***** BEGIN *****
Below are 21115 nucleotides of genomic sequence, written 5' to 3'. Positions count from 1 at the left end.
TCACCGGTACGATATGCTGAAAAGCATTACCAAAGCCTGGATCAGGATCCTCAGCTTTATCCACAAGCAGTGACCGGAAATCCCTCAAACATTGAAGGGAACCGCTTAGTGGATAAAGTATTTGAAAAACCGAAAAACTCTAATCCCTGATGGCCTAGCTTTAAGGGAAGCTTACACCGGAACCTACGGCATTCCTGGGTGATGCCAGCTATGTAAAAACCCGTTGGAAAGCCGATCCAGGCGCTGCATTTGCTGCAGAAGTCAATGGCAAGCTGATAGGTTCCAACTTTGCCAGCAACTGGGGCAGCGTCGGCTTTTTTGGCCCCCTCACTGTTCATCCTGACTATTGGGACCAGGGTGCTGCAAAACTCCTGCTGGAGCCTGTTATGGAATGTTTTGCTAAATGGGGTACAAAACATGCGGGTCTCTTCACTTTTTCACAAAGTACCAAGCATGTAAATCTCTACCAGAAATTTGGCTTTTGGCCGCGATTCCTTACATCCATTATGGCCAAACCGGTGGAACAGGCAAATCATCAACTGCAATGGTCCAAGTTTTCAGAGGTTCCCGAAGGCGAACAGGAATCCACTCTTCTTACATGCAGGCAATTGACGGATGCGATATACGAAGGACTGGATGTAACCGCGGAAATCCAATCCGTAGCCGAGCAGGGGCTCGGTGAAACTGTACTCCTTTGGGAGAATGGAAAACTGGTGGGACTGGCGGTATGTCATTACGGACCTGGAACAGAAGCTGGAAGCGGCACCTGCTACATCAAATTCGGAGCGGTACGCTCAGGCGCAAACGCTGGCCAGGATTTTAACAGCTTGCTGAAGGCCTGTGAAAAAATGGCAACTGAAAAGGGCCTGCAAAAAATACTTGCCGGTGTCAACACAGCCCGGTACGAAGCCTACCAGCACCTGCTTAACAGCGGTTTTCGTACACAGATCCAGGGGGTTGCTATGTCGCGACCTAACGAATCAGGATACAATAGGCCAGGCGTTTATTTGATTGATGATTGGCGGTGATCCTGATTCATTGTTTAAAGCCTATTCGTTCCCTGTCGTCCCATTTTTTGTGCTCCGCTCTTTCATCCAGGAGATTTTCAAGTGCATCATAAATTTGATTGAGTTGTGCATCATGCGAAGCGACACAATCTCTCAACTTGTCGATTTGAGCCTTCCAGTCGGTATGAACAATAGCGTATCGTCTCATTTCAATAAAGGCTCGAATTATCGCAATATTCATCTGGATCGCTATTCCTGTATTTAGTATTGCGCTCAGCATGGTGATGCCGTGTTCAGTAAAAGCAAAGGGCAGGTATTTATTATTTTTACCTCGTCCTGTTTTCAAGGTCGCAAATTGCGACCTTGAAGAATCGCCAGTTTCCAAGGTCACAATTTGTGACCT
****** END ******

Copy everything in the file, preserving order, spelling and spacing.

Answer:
Below are 21115 nucleotides of genomic sequence, written 5' to 3'. Positions count from 1 at the left end.
TCACCGGTACGATATGCTGAAAAGCATTACCAAAGCCTGGATCAGGATCCTCAGCTTTATCCACAAGCAGTGACCGGAAATCCCTCAAACATTGAAGGGAACCGCTTAGTGGATAAAGTATTTGAAAAACCGAAAAACTCTAATCCCTGATGGCCTAGCTTTAAGGGAAGCTTACACCGGAACCTACGGCATTCCTGGGTGATGCCAGCTATGTAAAAACCCGTTGGAAAGCCGATCCAGGCGCTGCATTTGCTGCAGAAGTCAATGGCAAGCTGATAGGTTCCAACTTTGCCAGCAACTGGGGCAGCGTCGGCTTTTTTGGCCCCCTCACTGTTCATCCTGACTATTGGGACCAGGGTGCTGCAAAACTCCTGCTGGAGCCTGTTATGGAATGTTTTGCTAAATGGGGTACAAAACATGCGGGTCTCTTCACTTTTTCACAAAGTACCAAGCATGTAAATCTCTACCAGAAATTTGGCTTTTGGCCGCGATTCCTTACATCCATTATGGCCAAACCGGTGGAACAGGCAAATCATCAACTGCAATGGTCCAAGTTTTCAGAGGTTCCCGAAGGCGAACAGGAATCCACTCTTCTTACATGCAGGCAATTGACGGATGCGATATACGAAGGACTGGATGTAACCGCGGAAATCCAATCCGTAGCCGAGCAGGGGCTCGGTGAAACTGTACTCCTTTGGGAGAATGGAAAACTGGTGGGACTGGCGGTATGTCATTACGGACCTGGAACAGAAGCTGGAAGCGGCACCTGCTACATCAAATTCGGAGCGGTACGCTCAGGCGCAAACGCTGGCCAGGATTTTAACAGCTTGCTGAAGGCCTGTGAAAAAATGGCAACTGAAAAGGGCCTGCAAAAAATACTTGCCGGTGTCAACACAGCCCGGTACGAAGCCTACCAGCACCTGCTTAACAGCGGTTTTCGTACACAGATCCAGGGGGTTGCTATGTCGCGACCTAACGAATCAGGATACAATAGGCCAGGCGTTTATTTGATTGATGATTGGCGGTGATCCTGATTCATTGTTTAAAGCCTATTCGTTCCCTGTCGTCCCATTTTTTGTGCTCCGCTCTTTCATCCAGGAGATTTTCAAGTGCATCATAAATTTGATTGAGTTGTGCATCATGCGAAGCGACACAATCTCTCAACTTGTCGATTTGAGCCTTCCAGTCGGTATGAACAATAGCGTATCGTCTCATTTCAATAAAGGCTCGAATTATCGCAATATTCATCTGGATCGCTATTCCTGTATTTAGTATTGCGCTCAGCATGGTGATGCCGTGTTCAGTAAAAGCAAAGGGCAGGTATTTATTATTTTTACCTCGTCCTGTTTTCAAGGTCGCAAATTGCGACCTTGAAGAATCGCCAGTTTCCAAGGTCACAATTTGTGACCT